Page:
Be Prepared may be the motto of any good boy scout, but it also applies to dieters. When you’re counting carbs and calories the convenience of ready meals and fast food is a strict no-no, so you’ll need to make a handful of trips to the supermarket to stock up your pantry. There’s no need to fly blind – the cyber-shelves of Amazon are positively bursting with Diabetes-friendly cookbooks, many of which include shopping lists and meal plans that will guide you through this regime revolution – and keeping ahead of the game will assist you in avoiding temptation and unwelcome doses offructose.

Portion Control

While planning your weekly consumption, you may also need to start thinking about the size of portions that you consume. All the standard dieting tips apply here – use smaller plates to trick your eyes and brain, eat slowly and chew plentifully, and evaluate quotas of every ingredient before applying them to your meal. It’s also helpful to divide your serving into three; one protein-packed main, alongside two differing types of side, one starchier than the other.

Sensible Snacking

Meal structure is important to Diabetics, but it’s unrealistic to assume that somebody living with the condition will never need to grab a bite to eat outside traditional breakfast, lunch and dinner servings, especially if the looming threat of a sugar low is on the horizon. The secret to this is to ensure that any such snacking involves pure protein – walnuts, for example, or a small serving of peanut butter or cottage cheese. It may be hard to find a convenience food that is not stacked with sweet carbs alongside the protein, but ingesting such an item will defeat the entire object of managing your blood sugar. Don’t lose heart though, as you can still treat yourself; dark chocolate (70% or more pure cocoa) is actually beneficial for the body of a Diabetic(5).

Avoid Alcohol

avoid alcohol image

Everybody likes to unwind with a glass of wine or a beer after a long day, but alcohol can play havoc with your body. Small amounts of hooch will increase your blood sugar levels (one drink is equivalent to two servings of fat during a meal, and is typically packed with sweeteners), and yet drinking to excess will actually cause it to drop sharply. People living with Type 1 Diabetes are particularly at risk of the latter, due to the faulty mechanisms contained within their pancreas. Factor in how alcohol can also react poorly to external supplies of insulin, and you have plenty of reasons to stick with diet soda on a night out.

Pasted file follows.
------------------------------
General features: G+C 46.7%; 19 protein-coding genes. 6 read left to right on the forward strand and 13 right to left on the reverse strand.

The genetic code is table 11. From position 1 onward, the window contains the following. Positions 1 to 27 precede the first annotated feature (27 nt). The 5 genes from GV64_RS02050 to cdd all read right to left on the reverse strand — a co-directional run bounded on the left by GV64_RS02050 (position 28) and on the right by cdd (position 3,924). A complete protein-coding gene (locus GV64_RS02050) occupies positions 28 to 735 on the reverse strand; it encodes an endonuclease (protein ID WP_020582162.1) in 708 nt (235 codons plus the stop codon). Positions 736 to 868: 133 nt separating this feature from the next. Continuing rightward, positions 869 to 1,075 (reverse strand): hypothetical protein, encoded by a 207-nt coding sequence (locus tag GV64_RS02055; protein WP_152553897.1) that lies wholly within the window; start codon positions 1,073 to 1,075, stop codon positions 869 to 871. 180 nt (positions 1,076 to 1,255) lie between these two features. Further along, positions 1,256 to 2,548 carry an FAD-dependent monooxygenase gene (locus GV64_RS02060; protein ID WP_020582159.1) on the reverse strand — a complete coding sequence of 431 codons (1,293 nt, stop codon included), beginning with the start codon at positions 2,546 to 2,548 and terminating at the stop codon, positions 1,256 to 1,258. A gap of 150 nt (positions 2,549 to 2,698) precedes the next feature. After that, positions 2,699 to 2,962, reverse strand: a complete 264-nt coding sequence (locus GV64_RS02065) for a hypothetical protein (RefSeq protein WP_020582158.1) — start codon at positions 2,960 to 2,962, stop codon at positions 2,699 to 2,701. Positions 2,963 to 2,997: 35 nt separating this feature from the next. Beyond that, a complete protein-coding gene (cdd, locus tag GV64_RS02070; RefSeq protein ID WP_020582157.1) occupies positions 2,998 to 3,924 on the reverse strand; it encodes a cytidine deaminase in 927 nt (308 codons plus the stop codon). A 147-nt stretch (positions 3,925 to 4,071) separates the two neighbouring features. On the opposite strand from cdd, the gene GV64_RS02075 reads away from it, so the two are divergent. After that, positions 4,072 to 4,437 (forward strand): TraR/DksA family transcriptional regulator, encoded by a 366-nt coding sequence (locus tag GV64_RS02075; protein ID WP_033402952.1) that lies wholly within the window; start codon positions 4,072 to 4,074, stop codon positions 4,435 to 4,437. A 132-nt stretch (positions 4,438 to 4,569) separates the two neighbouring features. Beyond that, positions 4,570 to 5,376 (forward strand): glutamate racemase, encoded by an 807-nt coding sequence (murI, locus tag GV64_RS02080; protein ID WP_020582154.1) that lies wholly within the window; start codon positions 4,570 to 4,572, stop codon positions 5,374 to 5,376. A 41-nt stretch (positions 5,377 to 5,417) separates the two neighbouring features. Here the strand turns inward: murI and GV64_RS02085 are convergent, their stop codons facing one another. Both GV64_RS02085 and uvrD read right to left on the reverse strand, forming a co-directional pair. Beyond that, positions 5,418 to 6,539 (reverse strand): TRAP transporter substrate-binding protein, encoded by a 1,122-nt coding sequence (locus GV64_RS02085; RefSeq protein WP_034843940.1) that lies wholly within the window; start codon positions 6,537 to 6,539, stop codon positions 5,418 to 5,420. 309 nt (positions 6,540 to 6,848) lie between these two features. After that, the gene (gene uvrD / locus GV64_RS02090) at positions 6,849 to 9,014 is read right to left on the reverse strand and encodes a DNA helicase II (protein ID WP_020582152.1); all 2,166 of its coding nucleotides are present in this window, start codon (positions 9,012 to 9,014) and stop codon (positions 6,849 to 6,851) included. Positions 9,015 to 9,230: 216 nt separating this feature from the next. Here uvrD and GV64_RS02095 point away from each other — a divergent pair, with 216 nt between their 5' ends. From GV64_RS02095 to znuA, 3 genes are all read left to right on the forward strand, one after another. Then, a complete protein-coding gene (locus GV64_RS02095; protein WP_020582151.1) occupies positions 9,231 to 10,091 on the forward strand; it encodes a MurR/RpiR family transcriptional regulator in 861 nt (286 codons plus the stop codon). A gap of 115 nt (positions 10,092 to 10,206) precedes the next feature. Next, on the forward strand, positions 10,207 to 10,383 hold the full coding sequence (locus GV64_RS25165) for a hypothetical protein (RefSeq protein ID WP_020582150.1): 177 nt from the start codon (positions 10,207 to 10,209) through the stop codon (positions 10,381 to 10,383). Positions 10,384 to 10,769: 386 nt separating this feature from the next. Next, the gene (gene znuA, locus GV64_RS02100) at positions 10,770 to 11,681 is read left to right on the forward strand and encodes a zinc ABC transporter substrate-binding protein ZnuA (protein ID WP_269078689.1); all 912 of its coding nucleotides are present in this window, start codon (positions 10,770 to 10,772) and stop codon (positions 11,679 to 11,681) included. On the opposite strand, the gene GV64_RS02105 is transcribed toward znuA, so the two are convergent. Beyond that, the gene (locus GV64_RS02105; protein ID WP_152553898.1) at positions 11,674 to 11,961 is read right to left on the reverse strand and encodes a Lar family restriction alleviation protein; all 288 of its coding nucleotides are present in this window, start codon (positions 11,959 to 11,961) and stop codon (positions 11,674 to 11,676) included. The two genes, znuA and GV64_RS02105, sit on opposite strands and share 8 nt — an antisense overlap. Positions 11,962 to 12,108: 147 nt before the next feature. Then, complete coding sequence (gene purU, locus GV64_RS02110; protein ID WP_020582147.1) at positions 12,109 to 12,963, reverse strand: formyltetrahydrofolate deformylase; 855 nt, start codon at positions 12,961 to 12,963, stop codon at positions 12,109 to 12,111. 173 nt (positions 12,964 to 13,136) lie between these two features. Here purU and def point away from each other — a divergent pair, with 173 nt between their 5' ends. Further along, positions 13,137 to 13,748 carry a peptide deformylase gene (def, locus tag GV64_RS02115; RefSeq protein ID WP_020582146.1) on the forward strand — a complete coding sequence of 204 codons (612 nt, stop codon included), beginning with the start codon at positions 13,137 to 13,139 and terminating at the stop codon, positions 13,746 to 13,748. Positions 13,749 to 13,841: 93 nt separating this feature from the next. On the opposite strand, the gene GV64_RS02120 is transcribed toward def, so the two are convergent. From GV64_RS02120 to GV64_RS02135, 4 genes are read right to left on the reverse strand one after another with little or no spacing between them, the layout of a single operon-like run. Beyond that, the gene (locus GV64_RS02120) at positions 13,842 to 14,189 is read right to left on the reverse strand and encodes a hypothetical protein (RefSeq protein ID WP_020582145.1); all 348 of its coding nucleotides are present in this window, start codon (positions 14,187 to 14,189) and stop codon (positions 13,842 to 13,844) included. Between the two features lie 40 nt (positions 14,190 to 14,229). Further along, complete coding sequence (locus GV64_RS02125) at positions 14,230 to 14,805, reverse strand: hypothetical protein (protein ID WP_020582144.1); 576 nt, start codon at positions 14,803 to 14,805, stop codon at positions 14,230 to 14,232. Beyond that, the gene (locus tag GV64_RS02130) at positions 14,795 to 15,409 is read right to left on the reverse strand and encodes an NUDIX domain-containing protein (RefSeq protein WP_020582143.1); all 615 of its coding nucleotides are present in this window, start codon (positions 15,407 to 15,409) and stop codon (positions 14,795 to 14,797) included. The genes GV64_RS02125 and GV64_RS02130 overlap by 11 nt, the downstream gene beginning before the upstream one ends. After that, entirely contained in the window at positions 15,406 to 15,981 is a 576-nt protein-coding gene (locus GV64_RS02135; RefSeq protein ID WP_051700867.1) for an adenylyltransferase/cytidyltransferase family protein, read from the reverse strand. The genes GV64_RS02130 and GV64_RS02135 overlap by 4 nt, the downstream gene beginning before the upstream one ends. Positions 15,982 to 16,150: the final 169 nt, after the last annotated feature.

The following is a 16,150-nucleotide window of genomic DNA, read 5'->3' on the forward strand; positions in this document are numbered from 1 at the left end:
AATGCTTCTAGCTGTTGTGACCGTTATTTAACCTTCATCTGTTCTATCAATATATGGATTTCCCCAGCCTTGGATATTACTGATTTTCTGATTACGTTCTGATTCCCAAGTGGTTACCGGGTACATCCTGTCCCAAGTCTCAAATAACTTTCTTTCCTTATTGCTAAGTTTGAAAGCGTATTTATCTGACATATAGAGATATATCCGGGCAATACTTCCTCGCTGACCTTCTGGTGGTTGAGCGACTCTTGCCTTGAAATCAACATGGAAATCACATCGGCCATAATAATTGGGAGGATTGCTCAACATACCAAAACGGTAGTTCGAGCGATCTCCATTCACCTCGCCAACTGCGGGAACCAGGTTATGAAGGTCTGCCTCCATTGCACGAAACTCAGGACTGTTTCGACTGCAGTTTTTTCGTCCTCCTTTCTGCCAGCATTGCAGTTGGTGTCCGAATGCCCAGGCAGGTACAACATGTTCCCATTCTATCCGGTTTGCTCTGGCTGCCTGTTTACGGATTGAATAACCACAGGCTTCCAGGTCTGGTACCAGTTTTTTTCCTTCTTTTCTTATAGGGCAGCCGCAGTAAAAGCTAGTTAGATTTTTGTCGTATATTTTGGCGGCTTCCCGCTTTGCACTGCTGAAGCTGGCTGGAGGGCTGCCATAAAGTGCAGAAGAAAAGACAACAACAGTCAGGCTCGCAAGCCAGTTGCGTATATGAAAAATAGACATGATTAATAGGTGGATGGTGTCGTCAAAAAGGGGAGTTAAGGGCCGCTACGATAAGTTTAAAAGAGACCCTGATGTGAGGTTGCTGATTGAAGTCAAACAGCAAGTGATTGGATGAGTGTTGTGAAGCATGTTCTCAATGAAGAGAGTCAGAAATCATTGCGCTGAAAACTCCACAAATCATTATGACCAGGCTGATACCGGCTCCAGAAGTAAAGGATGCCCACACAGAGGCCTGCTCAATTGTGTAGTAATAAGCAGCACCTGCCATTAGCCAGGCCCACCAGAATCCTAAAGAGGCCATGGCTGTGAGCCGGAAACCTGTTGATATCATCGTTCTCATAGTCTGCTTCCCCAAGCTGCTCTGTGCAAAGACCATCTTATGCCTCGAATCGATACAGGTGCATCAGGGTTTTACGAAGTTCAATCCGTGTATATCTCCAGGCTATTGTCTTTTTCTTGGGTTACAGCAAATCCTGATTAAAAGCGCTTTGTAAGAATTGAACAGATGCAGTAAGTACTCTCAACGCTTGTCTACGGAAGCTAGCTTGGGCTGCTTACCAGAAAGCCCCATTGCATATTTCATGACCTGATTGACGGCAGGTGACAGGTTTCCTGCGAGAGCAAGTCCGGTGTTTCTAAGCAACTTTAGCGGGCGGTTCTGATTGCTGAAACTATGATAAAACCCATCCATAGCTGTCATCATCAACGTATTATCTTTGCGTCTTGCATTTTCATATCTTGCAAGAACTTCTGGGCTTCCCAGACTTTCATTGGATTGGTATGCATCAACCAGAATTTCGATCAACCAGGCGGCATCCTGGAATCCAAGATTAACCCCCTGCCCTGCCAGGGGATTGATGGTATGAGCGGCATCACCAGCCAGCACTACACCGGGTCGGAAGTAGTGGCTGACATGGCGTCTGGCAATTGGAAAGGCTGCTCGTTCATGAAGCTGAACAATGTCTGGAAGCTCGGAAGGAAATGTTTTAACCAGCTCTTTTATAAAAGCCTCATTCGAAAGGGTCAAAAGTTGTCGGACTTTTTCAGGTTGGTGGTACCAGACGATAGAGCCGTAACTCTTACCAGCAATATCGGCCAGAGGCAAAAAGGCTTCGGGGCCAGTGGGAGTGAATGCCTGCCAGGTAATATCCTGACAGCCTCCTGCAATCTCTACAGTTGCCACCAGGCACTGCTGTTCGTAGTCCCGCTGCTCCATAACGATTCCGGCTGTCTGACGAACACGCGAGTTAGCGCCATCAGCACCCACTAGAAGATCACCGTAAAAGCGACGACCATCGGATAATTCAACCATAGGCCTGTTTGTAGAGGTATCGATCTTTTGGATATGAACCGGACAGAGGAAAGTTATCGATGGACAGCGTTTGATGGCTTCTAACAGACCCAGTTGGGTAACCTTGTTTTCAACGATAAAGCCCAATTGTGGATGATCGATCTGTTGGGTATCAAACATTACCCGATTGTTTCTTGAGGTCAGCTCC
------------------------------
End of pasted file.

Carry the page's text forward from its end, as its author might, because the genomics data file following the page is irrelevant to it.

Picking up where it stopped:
Learn to Love the Glycemic Index

Regardless of how much you loathe math, a substantial part of living with Diabetes is making sense of numbers. The easiest way of doing this is to seek out low-glycemic foods, which ranks the carbohydrate content of foods compared to the effect they will have on your blood sugar. The ADA recommend plenty of foods to get you started(6), and before long, searching for such healthy nutrition will become second nature to you. The glycemic index is not as prominent as it could be here in the States – it was created at the University of Toronto in the 1970s, and has since gained far more traction in Australia than anywhere else in the world, where low-glycemic foods are labeled with a logo – but do not let this deter you from investigating the system.

Take it Easy